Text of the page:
And so begins the quest for 101 power cells, spread across a number of areas and hidden behind a wide variety of tasks and NPCs. The word 'levels' isn't really appropriate in this game, because Jak & Daxter's world is practically seamless. The game is made up of several big 'hubs', and at the centre of each is a Sage's hut and village. Your chief is the local Sage and along with his village you can initially find your way around Geyser Rock, the 'tutorial' area of the game with its four power cells to uncover, Sentinel Beach, a larger area with more cells to find and a couple of other locations. Certain missions - usually discovered either by accident or dealt out by Samos, Keira or one of the other NPCs you happen to run into - unlock paths to new areas of the game. For instance, help the local fisherman to catch 200lbs of fish and he'll let you use his speedboat to go to Misty Island. Once there you have to complete a number of objectives, the most pressing of which (although you can complete them in any order) is the matter of the Lurkers bombarding a Dark Eco silo with explosives to try and get at its contents. Each area has between two and eight power cells to collect, and you can keep up with your totals (and perhaps pick up a couple of hints) on the pause screen. But what is Eco? And why did it do weird things to Daxter? In ancient times, two forms of Eco, Dark and Light, became prevalent in the world and the race of Precursors tried to control them and create a utopian society. Unfortunately Dark Eco corrupted and the Precursors fell from grace, pooling Dark Eco into great silos beneath the planet surface so that never again would it corrupt and destroy in the manner that it had. Unfortunately, the race of Lurkers led by a mysterious force is trying to unlock Dark Eco and use it for their own gain. Demonic monsters, from hostile crustaceans to swooping spiders and angry vermin populate the land, and it doesn't help that the Lurkers are constantly trying to put pay to Jak & Daxter with explosive traps and ambushes. Light Eco, however, can be harnessed for plenty of useful means. One of our heroes' earliest missions is to re-establish the stream of Eco to the village power station, and balls of Light Eco can be found all over the place, giving Jak a temporary speed boost and the ability to open the doors of Precursors temples and power-up stashes.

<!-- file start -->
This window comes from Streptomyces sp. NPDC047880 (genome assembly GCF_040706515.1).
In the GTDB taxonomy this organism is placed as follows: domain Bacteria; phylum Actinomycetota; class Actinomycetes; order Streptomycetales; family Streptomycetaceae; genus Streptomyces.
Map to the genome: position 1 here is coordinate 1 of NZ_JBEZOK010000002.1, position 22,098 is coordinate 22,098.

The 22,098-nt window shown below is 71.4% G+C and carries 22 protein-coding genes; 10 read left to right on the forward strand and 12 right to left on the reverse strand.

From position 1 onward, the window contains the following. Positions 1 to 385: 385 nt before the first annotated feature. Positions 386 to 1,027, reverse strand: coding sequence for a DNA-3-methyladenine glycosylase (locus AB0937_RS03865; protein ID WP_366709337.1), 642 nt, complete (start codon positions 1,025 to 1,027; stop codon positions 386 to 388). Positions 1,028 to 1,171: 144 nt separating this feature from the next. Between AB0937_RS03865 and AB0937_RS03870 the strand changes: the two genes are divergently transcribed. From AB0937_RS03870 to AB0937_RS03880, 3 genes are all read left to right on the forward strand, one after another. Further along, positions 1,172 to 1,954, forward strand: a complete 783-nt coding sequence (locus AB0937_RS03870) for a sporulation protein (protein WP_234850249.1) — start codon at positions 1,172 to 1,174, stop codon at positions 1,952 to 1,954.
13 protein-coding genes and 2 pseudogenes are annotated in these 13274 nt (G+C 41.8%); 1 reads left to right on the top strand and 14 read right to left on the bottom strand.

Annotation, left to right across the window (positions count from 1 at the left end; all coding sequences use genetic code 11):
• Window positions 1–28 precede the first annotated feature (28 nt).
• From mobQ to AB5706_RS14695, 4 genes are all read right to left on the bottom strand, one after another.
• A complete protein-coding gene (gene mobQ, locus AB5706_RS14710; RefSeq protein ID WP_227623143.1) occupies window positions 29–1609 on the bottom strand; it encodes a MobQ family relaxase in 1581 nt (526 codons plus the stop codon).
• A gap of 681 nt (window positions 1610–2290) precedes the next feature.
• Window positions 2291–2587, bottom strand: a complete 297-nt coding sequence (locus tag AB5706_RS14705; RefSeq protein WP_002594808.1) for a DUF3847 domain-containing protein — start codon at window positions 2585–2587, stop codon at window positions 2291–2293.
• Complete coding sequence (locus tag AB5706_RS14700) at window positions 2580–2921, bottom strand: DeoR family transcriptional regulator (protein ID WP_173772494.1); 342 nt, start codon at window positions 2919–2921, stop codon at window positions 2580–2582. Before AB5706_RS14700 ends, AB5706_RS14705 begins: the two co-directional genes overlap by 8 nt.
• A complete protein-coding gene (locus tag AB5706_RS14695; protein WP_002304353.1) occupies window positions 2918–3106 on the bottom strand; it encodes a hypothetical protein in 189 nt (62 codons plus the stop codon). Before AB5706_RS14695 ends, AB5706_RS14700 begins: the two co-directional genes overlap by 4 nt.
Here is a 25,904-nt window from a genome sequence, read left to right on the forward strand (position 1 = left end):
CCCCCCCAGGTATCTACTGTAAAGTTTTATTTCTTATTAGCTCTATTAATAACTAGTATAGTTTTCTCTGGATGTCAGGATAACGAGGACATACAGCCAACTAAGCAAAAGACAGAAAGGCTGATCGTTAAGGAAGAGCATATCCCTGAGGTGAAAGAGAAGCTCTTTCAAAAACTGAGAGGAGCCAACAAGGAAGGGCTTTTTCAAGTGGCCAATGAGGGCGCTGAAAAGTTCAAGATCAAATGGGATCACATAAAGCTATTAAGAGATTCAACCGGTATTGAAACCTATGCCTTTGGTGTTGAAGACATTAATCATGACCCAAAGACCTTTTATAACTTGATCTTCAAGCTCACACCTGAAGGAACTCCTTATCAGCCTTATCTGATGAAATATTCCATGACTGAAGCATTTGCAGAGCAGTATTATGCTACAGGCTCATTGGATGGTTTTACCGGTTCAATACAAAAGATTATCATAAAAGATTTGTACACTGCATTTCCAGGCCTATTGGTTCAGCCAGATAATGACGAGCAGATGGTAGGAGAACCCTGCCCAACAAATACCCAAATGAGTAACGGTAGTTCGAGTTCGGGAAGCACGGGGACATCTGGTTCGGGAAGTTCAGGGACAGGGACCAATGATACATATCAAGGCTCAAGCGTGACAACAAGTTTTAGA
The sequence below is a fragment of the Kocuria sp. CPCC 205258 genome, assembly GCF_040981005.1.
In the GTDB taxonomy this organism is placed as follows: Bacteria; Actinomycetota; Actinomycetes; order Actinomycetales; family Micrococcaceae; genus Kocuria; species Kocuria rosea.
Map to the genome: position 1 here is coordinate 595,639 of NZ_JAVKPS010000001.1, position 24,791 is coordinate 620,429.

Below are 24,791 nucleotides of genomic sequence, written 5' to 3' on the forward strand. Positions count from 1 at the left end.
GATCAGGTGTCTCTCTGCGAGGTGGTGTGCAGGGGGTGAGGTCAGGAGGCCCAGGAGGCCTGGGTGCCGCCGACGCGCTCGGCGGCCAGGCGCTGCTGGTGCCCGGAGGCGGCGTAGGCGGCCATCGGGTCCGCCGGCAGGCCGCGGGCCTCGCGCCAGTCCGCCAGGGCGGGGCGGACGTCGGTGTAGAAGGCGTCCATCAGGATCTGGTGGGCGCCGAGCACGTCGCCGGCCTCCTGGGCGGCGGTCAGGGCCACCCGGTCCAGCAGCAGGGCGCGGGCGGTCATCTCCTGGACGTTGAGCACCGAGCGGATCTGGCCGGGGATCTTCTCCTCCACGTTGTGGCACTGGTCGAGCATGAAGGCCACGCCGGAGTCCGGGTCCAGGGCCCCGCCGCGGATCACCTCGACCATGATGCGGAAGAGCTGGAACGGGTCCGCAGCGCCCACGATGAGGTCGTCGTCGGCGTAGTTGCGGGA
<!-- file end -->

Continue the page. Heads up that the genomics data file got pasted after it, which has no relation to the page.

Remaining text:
Jak can either flip down or haul himself up from here, and it's a position players will get used to with so many long jumps in the game